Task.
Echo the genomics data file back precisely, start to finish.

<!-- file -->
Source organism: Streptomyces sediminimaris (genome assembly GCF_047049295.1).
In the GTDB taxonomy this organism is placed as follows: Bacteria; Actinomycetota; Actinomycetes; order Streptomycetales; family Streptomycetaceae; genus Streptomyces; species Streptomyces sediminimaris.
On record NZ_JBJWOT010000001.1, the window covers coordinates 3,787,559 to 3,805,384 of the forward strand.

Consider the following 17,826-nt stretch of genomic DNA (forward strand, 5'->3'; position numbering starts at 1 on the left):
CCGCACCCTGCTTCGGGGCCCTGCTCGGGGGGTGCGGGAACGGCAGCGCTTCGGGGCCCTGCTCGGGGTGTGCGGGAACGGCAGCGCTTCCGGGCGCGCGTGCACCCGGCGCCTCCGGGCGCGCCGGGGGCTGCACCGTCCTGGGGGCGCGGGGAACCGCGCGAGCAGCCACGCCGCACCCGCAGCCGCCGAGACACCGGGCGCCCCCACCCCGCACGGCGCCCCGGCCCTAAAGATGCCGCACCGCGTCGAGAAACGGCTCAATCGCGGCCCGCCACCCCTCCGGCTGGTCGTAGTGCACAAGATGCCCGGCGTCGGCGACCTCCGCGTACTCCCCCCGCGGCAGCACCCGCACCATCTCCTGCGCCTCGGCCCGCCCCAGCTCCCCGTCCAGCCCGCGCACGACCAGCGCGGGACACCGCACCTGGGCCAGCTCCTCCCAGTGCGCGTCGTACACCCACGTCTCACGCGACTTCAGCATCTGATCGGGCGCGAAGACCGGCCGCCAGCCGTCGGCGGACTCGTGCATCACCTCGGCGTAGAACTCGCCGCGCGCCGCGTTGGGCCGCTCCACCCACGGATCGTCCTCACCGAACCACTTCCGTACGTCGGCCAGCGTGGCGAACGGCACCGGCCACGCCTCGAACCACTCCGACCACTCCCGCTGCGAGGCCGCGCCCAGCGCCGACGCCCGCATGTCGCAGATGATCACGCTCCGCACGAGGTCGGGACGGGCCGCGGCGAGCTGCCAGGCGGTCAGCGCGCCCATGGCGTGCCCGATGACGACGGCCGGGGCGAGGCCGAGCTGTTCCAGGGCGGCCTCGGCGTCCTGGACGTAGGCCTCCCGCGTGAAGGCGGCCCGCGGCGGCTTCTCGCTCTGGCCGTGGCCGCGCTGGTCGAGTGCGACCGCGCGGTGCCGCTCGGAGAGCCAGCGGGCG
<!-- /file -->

Source organism: Streptomyces sediminimaris (genome assembly GCF_047049295.1).
In the GTDB taxonomy this organism is placed as follows: Bacteria; Actinomycetota; Actinomycetes; order Streptomycetales; family Streptomycetaceae; genus Streptomyces; species Streptomyces sediminimaris.
On record NZ_JBJWOT010000001.1, the window covers coordinates 3,787,559 to 3,805,384 of the forward strand.

Consider the following 17,826-nt stretch of genomic DNA (forward strand, 5'->3'; position numbering starts at 1 on the left):
CCGCACCCTGCTTCGGGGCCCTGCTCGGGGGGTGCGGGAACGGCAGCGCTTCGGGGCCCTGCTCGGGGTGTGCGGGAACGGCAGCGCTTCCGGGCGCGCGTGCACCCGGCGCCTCCGGGCGCGCCGGGGGCTGCACCGTCCTGGGGGCGCGGGGAACCGCGCGAGCAGCCACGCCGCACCCGCAGCCGCCGAGACACCGGGCGCCCCCACCCCGCACGGCGCCCCGGCCCTAAAGATGCCGCACCGCGTCGAGAAACGGCTCAATCGCGGCCCGCCACCCCTCCGGCTGGTCGTAGTGCACAAGATGCCCGGCGTCGGCGACCTCCGCGTACTCCCCCCGCGGCAGCACCCGCACCATCTCCTGCGCCTCGGCCCGCCCCAGCTCCCCGTCCAGCCCGCGCACGACCAGCGCGGGACACCGCACCTGGGCCAGCTCCTCCCAGTGCGCGTCGTACACCCACGTCTCACGCGACTTCAGCATCTGATCGGGCGCGAAGACCGGCCGCCAGCCGTCGGCGGACTCGTGCATCACCTCGGCGTAGAACTCGCCGCGCGCCGCGTTGGGCCGCTCCACCCACGGATCGTCCTCACCGAACCACTTCCGTACGTCGGCCAGCGTGGCGAACGGCACCGGCCACGCCTCGAACCACTCCGACCACTCCCGCTGCGAGGCCGCGCCCAGCGCCGACGCCCGCATGTCGCAGATGATCACGCTCCGCACGAGGTCGGGACGGGCCGCGGCGAGCTGCCAGGCGGTCAGCGCGCCCATGGCGTGCCCGATGACGACGGCCGGGGCGAGGCCGAGCTGTTCCAGGGCGGCCTCGGCGTCCTGGACGTAGGCCTCCCGCGTGAAGGCGGCCCGCGGCGGCTTCTCGCTCTGGCCGTGGCCGCGCTGGTCGAGTGCGACCGCGCGGTGCCGCTCGGAGAGCCAGCGGGCG